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India’s E-Waste to Grow to 52 Lakh Metric Tonnes by 2020

India’s e-waste is growing at 30% per annum, said an ASSOCHAM-cKinetics study.

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India
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India, the fifth-largest producer of e-waste, is likely to generate 52 lakh metric tonnes (MT) of electronic waste by 2020, up from the current level of 18 lakh MT, with Mumbai being the largest contributor to the problem.

The Study

India has emerged as the second-largest mobile market with 1.03 billion subscribers, but also the fifth-largest producer of e-waste in the world. Telecom equipment accounts for around 12% of the total waste, and computer equipment accounts for 70%.

India’s e-waste is growing at 30% per annum, an ASSOCHAM-cKinetics study said.

The global volume of e-waste generated is expected to reach 130 MT in 2018 from 93.5 MT in 2016 at a compound annual growth rate of 17.6% from 2016 to 2018, the study said.

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The study revealed that the principal contribution to to e-waste production was by the government, and the private and public sectors of the country, accounting for 75% of the e-waste produced. Households contributed 16%, with the rest being produced by manufacturers.



India’s e-waste is growing at 30% per annum, said an ASSOCHAM-cKinetics study.
Heap of garbage. (Photo: iStock)

What Is E-Waste?



India’s e-waste is growing at 30% per annum, said an ASSOCHAM-cKinetics study.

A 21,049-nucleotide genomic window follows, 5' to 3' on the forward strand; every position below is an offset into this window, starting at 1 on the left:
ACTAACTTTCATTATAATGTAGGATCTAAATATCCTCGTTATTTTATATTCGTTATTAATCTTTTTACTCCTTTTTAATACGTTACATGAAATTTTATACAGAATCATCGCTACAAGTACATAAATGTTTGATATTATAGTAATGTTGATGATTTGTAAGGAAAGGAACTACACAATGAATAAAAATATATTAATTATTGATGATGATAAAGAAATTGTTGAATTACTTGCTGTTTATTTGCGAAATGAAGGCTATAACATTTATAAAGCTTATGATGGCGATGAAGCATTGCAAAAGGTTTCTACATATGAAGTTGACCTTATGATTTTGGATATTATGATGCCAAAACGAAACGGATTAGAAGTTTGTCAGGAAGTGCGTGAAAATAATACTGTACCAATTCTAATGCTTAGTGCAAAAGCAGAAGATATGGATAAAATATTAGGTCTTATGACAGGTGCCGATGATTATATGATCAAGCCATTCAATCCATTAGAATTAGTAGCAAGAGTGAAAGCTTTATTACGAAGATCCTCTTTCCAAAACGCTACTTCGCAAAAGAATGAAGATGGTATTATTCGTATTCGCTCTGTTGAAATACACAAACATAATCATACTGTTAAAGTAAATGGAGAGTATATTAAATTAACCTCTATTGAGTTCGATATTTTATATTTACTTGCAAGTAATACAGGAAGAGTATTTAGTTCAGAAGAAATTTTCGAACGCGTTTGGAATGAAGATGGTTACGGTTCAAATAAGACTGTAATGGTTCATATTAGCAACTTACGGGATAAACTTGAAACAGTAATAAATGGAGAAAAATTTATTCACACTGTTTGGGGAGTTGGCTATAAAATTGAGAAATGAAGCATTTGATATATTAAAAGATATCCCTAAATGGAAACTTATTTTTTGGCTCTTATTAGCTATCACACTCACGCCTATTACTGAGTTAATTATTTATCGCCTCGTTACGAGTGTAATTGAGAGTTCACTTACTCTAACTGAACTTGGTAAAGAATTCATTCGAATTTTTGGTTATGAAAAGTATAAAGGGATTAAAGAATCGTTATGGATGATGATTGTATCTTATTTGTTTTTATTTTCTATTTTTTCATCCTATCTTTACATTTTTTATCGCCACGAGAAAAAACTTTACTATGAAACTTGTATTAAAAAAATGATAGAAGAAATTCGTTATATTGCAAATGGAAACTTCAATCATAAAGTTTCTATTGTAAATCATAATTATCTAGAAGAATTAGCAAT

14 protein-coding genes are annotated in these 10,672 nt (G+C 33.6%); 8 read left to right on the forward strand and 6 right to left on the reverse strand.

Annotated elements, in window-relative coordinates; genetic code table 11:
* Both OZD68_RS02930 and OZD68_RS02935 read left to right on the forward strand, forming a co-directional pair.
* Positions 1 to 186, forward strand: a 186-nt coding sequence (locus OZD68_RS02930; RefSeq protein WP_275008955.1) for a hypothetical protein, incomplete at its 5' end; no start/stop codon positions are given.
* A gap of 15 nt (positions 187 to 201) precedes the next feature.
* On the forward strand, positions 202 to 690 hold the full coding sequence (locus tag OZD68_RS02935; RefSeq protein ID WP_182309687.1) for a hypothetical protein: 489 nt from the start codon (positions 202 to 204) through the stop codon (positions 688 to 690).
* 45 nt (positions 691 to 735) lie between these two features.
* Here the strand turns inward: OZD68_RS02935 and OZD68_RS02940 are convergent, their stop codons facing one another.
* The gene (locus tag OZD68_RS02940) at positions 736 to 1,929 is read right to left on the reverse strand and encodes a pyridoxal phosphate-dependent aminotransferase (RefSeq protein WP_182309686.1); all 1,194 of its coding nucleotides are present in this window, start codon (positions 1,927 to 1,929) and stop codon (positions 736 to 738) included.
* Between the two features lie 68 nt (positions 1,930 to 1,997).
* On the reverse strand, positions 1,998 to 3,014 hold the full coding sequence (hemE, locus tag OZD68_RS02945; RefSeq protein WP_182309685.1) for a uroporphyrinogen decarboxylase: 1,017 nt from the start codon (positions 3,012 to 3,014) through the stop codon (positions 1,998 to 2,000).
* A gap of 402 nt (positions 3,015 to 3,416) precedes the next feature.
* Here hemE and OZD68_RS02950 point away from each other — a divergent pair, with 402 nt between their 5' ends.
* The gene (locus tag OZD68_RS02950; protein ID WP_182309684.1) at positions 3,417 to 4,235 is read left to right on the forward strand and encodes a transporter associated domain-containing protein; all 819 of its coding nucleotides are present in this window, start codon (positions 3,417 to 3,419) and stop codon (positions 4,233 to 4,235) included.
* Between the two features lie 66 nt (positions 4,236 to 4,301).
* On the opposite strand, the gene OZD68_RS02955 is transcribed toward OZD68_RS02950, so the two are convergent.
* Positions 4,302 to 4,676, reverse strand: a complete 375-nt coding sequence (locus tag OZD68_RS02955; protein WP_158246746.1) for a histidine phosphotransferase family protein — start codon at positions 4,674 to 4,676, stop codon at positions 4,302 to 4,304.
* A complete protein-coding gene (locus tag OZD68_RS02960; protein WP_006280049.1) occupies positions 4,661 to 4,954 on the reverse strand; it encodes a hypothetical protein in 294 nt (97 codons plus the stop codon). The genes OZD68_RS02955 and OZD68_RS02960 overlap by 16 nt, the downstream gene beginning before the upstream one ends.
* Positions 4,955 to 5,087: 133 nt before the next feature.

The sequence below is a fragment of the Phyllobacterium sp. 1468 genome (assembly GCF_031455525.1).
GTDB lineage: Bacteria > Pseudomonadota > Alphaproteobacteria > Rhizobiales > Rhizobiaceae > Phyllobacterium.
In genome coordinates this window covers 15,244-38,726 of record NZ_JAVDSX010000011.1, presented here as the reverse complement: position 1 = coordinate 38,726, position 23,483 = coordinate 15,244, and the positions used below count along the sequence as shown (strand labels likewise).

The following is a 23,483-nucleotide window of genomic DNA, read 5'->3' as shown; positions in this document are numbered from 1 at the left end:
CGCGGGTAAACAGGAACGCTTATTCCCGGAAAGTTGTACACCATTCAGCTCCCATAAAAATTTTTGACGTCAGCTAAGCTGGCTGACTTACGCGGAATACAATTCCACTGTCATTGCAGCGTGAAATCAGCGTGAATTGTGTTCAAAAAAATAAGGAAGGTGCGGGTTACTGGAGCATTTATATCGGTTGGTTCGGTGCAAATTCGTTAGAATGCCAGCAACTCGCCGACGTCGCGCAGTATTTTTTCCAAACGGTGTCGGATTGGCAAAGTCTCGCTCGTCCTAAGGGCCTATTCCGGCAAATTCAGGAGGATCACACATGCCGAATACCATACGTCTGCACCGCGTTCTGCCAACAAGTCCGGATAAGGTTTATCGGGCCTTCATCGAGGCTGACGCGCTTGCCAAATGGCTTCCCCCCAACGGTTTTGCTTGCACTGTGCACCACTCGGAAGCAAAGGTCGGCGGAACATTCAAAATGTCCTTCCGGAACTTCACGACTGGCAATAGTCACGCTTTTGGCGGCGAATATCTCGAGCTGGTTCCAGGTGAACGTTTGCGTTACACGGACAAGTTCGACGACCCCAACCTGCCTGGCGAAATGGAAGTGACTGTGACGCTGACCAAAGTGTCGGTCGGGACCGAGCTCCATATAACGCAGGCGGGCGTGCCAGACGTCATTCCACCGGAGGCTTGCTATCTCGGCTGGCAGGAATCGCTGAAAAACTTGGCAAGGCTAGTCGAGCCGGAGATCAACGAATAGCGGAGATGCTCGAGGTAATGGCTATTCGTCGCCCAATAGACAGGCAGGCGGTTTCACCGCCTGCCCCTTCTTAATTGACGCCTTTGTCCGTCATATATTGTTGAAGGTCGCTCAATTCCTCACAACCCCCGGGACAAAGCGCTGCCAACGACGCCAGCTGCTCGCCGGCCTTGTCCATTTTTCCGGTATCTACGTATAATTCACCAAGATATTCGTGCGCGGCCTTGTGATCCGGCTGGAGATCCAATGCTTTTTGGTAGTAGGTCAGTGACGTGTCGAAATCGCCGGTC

Electronic waste refers to discarded electrical or electronic devices. (Photo: iStock)
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E-waste typically includes discarded computer monitors, motherboards, cathode ray tubes (CRT), printed circuit boards (PCB), mobile phones and chargers, compact discs, headphones, white goods such as liquid crystal displays/plasma televisions, air conditioners, refrigerators, and so on.

The Consequences

Domestic e-waste including computer, TV, mobiles and refrigerators contain over 1,000 toxic materials, which contaminate soil and ground water, leading to acidification of the soil.

In a previous study by ASSOCHAM, it had found that the country depends on the unorganised sector for the majority of its e-waste recycling. Over 95% of India’s e-waste is processed in slums by untrained workers, without protective equipment. Exposure can cause headache, irritability, nausea, vomiting and eyes pain.

The untrained recyclers may suffer from liver, kidney and neurological disorders.

The ASSOCHAM-cKinetics study noted that about two-thirds of e-waste workers in India are suffering from respiratory ailments like breathing difficulties, irritation, coughing, and choking.

This is a large, unexplored flip-side to India’s booming e-sector, and if not controlled, India may have the environment to reckon with.

(With inputs from PTI)

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